Heart Valve Disease – The Condition

The four main valves are:

  • Aortic Valve
  • Bicuspid valve/ Pulmonary valve
  • Mitral Valve
  • Tricuspid Valve

Types of heart valve disease:

Valve Stenosis or obstruction:

This is primarily due to age-related hardening (calcification) of the aortic valve leading to progressive narrowing. The valve can either be exceptionally narrow (therefore having a “stenosis”) or have a blockage which limits the blood flow through the valve. This may result in a “back-up” of blood behind the valve as if behind a dam, causing the heart to pump inefficiently or building up blood pressure in the lungs. This is most commonly associated with aortic stenosis or mitral stenosis.

Valve Regurgitation or insufficiency:

When a valve fails to close completely, the valve itself can become “leaky,” allowing blood to backwash down through the valve (called “regurgitation”). In addition, the valve may not ever completely move the volume of blood to the next appropriate chamber. This condition includes mitral regurgitation and aortic regurgitation.

Any of these valves can regurgitate or develop stenosis. However, the two most common valves that are affected are the Aortic and the Mitral. Below are a few of the most common heart valve disease that you might be diagnosed with:

Aortic Stenosis: 

This disease is most common in over 65s and is caused by calcification of the Aortic Valve. This hardening of the valve leads to a narrowing of the Aortic valve and less oxygenated blood passing through. The Aortic valve usually has three leaflets, unless you have a bicuspid Aortic valve. Click here to read more about Aortic Stenosis.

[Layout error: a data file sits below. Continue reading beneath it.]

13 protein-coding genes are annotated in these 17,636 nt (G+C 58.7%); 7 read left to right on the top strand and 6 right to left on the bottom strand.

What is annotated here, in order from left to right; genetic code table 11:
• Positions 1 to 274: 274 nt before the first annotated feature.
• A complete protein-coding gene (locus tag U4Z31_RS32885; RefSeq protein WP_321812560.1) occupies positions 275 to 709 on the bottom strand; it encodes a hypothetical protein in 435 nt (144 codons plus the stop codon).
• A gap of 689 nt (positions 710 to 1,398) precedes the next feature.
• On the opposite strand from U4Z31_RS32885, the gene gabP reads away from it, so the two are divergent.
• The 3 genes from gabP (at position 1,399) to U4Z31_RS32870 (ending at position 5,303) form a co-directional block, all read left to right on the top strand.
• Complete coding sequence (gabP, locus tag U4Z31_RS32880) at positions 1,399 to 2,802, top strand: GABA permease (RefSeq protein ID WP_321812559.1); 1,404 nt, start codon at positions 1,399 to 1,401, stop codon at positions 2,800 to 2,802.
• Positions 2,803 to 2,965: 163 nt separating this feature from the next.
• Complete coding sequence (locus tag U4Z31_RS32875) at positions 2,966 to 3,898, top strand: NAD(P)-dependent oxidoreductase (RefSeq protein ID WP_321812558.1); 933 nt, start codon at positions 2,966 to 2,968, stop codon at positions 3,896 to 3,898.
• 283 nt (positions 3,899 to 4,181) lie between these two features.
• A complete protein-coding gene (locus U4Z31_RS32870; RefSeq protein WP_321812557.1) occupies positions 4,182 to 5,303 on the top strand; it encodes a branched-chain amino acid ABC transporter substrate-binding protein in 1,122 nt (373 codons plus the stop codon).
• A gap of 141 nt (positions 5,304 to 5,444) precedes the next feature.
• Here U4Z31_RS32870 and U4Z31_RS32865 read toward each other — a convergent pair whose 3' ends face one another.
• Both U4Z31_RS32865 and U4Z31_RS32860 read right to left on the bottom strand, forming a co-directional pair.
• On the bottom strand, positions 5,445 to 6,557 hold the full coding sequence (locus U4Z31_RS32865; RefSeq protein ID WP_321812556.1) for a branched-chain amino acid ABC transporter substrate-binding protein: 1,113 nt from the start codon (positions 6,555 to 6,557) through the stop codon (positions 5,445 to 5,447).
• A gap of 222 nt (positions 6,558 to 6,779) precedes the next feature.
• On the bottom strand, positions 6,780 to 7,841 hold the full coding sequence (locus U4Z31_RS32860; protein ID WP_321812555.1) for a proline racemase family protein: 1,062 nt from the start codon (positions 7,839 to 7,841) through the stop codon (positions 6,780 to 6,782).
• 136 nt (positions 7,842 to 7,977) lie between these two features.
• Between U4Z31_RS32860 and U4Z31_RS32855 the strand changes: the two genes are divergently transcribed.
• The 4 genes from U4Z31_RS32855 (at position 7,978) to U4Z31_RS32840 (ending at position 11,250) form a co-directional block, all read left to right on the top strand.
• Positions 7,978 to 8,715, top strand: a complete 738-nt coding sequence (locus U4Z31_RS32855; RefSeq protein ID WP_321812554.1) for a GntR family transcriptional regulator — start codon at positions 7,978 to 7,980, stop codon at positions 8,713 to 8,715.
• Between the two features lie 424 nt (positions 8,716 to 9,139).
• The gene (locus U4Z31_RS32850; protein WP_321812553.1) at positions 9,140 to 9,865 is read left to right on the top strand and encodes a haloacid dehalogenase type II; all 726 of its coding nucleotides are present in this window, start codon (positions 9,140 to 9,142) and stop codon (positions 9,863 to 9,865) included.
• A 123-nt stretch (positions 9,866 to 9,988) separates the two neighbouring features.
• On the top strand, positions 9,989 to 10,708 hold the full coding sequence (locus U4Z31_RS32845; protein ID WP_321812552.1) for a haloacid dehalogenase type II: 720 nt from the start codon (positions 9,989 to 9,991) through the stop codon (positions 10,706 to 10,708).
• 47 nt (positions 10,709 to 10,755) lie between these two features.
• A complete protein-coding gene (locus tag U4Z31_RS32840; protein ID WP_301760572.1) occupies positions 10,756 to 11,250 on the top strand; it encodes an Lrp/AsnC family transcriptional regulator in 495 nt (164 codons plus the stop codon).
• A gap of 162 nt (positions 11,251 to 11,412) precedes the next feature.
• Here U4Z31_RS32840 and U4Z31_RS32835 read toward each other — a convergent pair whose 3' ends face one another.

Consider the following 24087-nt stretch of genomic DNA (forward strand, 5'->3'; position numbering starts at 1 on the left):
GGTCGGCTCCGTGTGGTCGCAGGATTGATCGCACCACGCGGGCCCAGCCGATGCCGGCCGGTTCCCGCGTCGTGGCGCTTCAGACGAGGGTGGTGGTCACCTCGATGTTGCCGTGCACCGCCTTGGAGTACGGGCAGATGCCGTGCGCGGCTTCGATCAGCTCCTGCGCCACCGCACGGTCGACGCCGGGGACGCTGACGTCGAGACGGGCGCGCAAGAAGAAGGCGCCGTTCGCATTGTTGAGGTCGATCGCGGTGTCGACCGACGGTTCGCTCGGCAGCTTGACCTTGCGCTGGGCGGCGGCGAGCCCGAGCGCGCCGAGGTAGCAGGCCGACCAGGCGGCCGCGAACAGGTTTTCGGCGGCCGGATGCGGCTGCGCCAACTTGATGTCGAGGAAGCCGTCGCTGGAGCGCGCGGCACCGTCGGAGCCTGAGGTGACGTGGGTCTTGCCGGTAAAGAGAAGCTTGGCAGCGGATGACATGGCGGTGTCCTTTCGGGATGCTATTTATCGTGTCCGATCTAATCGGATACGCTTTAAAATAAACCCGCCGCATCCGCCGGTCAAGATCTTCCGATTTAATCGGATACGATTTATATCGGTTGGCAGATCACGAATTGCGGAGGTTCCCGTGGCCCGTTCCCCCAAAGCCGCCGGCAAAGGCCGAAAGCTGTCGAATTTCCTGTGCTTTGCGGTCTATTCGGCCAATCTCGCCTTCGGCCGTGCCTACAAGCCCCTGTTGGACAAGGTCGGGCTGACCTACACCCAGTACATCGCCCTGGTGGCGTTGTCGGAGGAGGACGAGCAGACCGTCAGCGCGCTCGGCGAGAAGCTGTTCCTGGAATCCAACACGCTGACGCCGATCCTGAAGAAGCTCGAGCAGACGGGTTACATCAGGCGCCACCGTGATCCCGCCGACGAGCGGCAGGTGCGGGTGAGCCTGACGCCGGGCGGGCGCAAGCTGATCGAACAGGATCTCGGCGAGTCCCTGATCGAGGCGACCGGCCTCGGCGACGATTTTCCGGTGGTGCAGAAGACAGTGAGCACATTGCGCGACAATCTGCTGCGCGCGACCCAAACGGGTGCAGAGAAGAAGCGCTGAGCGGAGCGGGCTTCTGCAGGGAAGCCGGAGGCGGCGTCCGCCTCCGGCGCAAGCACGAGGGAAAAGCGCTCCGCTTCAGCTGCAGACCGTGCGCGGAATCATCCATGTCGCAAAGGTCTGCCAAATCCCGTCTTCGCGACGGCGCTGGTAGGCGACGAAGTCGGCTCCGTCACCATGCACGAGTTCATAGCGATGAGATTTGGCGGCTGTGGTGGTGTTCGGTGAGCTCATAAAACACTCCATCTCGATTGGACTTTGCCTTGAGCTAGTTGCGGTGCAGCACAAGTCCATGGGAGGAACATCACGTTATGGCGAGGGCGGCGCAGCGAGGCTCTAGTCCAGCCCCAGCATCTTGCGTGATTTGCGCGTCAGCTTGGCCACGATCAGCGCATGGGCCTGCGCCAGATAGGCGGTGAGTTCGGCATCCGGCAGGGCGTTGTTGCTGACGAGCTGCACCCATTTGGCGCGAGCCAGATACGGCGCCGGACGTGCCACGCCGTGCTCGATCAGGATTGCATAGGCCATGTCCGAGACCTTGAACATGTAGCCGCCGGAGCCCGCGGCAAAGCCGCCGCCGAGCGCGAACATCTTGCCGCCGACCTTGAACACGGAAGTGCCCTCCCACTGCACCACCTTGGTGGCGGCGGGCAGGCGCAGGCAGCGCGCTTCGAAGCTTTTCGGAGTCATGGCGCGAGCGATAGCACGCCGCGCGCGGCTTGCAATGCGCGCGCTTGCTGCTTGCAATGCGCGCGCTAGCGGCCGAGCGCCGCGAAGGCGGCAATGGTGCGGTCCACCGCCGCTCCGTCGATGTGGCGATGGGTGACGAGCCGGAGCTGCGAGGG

Mitral Valve Prolapse/regurgitation: 

This is a commonly diagnosed form of valve regurgitation. Mitral valve prolapse is estimated to affect as many as 1 in 20 people. In serious cases, the mitral valve can become weakened or stretched, ballooning out and sometimes causing a backflow of blood. Click here to read more about Mitral Regurgitation.

Tricuspid Valve Disease

The tricuspid valve allows for the forward flow of blood from the right atrium to the ventricle but when it is diseased this flow of blood becomes either restricted or flows back through the valve in the wrong direction. When the flow of blood is restricted, this is referred to as tricuspid valve stenosis and means that the leaflets of the valve are not opening properly due to stiffening or calcification. When the valve no longer closes properly allowing for the flow of blood back through into the heart’s right atrium, this is referred to as tricuspid valve regurgitation. Click here for more information.

Bicuspid Aortic Valve: 

A bicuspid aortic valve is a type of abnormality in the aortic valve. In a bicuspid aortic valve, the valve has only two small leaflets, instead of the normal three. This condition can be present from birth, often referred to as ‘congenital’. Click here for more information.

Tips for family, friends and carers

Every patient has a different start to their pathway. Friends and family are important members of each part of it. This journey starts with recognising the signs and symptoms of valve disease in your loved ones.

Patient Story: John

In 2020, John Wolfenden started to get increasingly breathless when walking, but it wasn’t until a family emergency that John sought help with his symptoms. John’s GP listened to his heart and heard a murmur, and just months later, John was being treated for aortic stenosis.

Read John’s story in full…